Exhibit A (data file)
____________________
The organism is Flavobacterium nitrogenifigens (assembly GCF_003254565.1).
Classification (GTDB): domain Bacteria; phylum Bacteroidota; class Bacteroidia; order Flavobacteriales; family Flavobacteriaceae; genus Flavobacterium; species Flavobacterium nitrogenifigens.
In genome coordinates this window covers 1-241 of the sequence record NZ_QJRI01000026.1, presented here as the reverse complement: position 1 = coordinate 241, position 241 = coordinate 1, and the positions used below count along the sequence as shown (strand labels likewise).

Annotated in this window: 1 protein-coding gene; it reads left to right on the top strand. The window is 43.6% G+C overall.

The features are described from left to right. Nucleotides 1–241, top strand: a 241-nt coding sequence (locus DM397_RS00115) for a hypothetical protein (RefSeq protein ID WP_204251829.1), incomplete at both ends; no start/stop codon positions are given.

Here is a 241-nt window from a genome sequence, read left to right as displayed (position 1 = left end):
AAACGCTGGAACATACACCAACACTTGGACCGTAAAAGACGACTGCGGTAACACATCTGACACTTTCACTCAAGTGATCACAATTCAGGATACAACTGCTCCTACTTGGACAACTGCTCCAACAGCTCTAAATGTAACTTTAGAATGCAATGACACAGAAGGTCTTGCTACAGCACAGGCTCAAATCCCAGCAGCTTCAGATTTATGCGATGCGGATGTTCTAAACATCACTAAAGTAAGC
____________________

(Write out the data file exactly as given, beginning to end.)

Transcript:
The organism is Flavobacterium nitrogenifigens (assembly GCF_003254565.1).
Classification (GTDB): domain Bacteria; phylum Bacteroidota; class Bacteroidia; order Flavobacteriales; family Flavobacteriaceae; genus Flavobacterium; species Flavobacterium nitrogenifigens.
In genome coordinates this window covers 1-241 of the sequence record NZ_QJRI01000026.1, presented here as the reverse complement: position 1 = coordinate 241, position 241 = coordinate 1, and the positions used below count along the sequence as shown (strand labels likewise).

Annotated in this window: 1 protein-coding gene; it reads left to right on the top strand. The window is 43.6% G+C overall.

The features are described from left to right. Nucleotides 1–241, top strand: a 241-nt coding sequence (locus DM397_RS00115) for a hypothetical protein (RefSeq protein ID WP_204251829.1), incomplete at both ends; no start/stop codon positions are given.

Here is a 241-nt window from a genome sequence, read left to right as displayed (position 1 = left end):
AAACGCTGGAACATACACCAACACTTGGACCGTAAAAGACGACTGCGGTAACACATCTGACACTTTCACTCAAGTGATCACAATTCAGGATACAACTGCTCCTACTTGGACAACTGCTCCAACAGCTCTAAATGTAACTTTAGAATGCAATGACACAGAAGGTCTTGCTACAGCACAGGCTCAAATCCCAGCAGCTTCAGATTTATGCGATGCGGATGTTCTAAACATCACTAAAGTAAGC